Riding in a van traveling through the hairpin turns on the Road to Hana on the island of Maui, the Good Chaplain felt his phone vibrate. He received a text from Illinois Girl. Moore, OK had an EF4 or EF5 tornado.
I gasped when I read the text. We own a house in Moore. I prayed it was still standing, but more than that I prayed for the safety of all my friends still living in the area. We’d lost cell coverage after reading the text, so we waited until we stopped at a winery and started texting everyone we knew.
The news coming in wasn’t good. The storm hit two elementary schools. It killed about 50 people, 20 of them children. “Oh dear God, what about Tessa and Sarah?” The girls lived across the street and next door to us respectively. Were they in one of the schools?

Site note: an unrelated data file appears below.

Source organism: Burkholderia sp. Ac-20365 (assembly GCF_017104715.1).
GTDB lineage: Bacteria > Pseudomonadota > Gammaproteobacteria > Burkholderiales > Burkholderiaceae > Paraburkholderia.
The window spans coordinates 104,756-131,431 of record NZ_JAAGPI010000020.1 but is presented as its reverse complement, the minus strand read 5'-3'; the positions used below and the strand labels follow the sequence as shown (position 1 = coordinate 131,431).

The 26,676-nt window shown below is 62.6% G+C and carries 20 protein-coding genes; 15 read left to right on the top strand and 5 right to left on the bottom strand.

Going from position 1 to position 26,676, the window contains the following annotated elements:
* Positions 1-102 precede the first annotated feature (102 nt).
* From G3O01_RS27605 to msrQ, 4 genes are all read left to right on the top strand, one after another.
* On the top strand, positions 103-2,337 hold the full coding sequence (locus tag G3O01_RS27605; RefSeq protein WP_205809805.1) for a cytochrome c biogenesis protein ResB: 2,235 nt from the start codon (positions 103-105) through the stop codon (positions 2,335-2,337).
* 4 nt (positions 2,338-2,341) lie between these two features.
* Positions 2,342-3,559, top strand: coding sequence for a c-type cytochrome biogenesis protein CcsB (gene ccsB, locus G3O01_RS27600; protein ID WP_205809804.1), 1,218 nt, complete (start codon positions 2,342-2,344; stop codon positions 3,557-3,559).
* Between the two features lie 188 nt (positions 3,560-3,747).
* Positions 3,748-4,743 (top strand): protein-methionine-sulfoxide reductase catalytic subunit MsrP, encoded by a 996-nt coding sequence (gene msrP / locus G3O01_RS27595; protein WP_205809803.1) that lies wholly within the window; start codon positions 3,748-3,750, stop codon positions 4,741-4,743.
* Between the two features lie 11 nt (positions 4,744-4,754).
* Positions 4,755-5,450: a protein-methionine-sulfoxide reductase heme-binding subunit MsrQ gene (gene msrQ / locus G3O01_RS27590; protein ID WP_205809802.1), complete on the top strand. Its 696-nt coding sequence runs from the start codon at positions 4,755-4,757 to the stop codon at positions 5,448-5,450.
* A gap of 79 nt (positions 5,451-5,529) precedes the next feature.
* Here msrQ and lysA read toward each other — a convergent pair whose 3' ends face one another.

The rest of the day and into the night we waited for word from friends. Tessa’s step-dad finally texted that the neighborhood was fine, but the storm hit about two blocks south of the house. Many of our old haunts were hit — the medical center, the post office, the credit union, the movie theater.
Sarah’s dad added a little levity when he said the fence he and the Good Chaplain fixed several times was still standing. The tenants reported they were good.
But my heart broke seeing the devastation and destruction of this storm. The final tally was not as bad as originally thought — 24 people killed including 10 children, seven of whom were in the school.
And as I watched the news, I felt proud of the townspeople. An EF5 wiped out the town once before in 1999. They knew the drill. Many of them simply thanked God they were alive, offered sympathy to those who lost loved ones, and vowed to rebuild. That is Oklahoma at its best.
Now, I have another knot in my stomach and tears in my eyes as I hear of more severe storms going over the same area. Pray for the people of the entire Oklahoma City area and those in St. Louis, which got hit by tornadoes today too.